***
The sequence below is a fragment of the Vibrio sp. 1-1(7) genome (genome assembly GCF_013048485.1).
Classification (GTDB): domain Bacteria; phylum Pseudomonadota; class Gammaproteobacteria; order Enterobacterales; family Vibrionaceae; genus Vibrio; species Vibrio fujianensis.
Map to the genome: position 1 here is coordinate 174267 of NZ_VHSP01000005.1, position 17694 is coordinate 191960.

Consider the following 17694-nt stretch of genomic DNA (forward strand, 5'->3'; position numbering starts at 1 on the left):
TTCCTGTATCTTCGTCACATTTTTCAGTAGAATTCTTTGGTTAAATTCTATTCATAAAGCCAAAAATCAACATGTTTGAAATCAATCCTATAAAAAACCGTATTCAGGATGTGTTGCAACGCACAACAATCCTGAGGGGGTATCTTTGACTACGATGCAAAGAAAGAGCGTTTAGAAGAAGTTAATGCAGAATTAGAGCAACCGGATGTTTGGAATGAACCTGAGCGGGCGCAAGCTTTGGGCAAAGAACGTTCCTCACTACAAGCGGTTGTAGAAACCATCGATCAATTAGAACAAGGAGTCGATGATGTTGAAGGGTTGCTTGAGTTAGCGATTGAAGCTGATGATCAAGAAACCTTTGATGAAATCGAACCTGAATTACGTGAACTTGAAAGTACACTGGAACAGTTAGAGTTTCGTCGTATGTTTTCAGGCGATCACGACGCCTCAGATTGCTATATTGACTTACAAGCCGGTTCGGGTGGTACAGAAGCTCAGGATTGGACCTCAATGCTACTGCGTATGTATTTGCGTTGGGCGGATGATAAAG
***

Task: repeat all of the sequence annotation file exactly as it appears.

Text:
The sequence below is a fragment of the Vibrio sp. 1-1(7) genome (genome assembly GCF_013048485.1).
Classification (GTDB): domain Bacteria; phylum Pseudomonadota; class Gammaproteobacteria; order Enterobacterales; family Vibrionaceae; genus Vibrio; species Vibrio fujianensis.
Map to the genome: position 1 here is coordinate 174267 of NZ_VHSP01000005.1, position 17694 is coordinate 191960.

Consider the following 17694-nt stretch of genomic DNA (forward strand, 5'->3'; position numbering starts at 1 on the left):
TTCCTGTATCTTCGTCACATTTTTCAGTAGAATTCTTTGGTTAAATTCTATTCATAAAGCCAAAAATCAACATGTTTGAAATCAATCCTATAAAAAACCGTATTCAGGATGTGTTGCAACGCACAACAATCCTGAGGGGGTATCTTTGACTACGATGCAAAGAAAGAGCGTTTAGAAGAAGTTAATGCAGAATTAGAGCAACCGGATGTTTGGAATGAACCTGAGCGGGCGCAAGCTTTGGGCAAAGAACGTTCCTCACTACAAGCGGTTGTAGAAACCATCGATCAATTAGAACAAGGAGTCGATGATGTTGAAGGGTTGCTTGAGTTAGCGATTGAAGCTGATGATCAAGAAACCTTTGATGAAATCGAACCTGAATTACGTGAACTTGAAAGTACACTGGAACAGTTAGAGTTTCGTCGTATGTTTTCAGGCGATCACGACGCCTCAGATTGCTATATTGACTTACAAGCCGGTTCGGGTGGTACAGAAGCTCAGGATTGGACCTCAATGCTACTGCGTATGTATTTGCGTTGGGCGGATGATAAAG